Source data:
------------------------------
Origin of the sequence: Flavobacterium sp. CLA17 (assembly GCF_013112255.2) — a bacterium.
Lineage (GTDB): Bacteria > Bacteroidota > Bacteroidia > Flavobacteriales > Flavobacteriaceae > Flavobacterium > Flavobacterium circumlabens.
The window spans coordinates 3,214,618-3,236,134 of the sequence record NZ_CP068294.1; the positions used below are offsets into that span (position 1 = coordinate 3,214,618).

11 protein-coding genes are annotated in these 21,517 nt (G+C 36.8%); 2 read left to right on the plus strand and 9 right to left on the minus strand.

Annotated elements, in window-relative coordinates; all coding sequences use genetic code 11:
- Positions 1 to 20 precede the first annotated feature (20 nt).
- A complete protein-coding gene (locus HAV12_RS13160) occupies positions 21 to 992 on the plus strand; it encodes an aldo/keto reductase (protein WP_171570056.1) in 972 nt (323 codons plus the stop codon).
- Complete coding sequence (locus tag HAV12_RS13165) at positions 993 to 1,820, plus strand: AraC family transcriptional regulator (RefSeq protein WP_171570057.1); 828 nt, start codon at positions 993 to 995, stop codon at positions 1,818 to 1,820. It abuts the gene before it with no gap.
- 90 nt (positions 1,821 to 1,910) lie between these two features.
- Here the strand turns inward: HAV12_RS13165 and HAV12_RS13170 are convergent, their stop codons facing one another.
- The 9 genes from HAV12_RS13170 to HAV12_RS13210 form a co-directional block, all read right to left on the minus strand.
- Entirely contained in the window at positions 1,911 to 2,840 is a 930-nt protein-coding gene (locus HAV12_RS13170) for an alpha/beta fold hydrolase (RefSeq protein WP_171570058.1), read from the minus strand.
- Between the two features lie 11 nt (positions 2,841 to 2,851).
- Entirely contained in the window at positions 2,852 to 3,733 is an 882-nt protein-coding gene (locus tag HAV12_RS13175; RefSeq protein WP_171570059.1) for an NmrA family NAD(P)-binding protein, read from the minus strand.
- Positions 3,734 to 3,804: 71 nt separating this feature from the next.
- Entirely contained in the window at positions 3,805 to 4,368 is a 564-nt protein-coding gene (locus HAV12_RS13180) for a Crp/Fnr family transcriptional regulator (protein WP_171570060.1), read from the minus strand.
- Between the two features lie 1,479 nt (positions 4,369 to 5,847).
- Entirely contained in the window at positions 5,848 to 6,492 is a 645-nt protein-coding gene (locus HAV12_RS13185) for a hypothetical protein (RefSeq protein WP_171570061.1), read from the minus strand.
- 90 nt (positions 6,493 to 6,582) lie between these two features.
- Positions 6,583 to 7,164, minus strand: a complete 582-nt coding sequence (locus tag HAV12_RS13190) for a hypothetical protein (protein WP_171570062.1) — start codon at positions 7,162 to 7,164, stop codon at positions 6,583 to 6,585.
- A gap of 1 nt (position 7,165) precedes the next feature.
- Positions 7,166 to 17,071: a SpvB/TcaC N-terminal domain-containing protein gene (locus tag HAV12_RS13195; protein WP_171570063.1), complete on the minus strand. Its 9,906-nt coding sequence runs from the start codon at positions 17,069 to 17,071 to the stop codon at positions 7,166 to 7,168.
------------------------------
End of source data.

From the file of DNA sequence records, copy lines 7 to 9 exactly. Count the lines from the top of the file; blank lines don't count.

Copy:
- A complete protein-coding gene (locus HAV12_RS13160) occupies positions 21 to 992 on the plus strand; it encodes an aldo/keto reductase (protein WP_171570056.1) in 972 nt (323 codons plus the stop codon).
- Complete coding sequence (locus tag HAV12_RS13165) at positions 993 to 1,820, plus strand: AraC family transcriptional regulator (RefSeq protein WP_171570057.1); 828 nt, start codon at positions 993 to 995, stop codon at positions 1,818 to 1,820. It abuts the gene before it with no gap.
- 90 nt (positions 1,821 to 1,910) lie between these two features.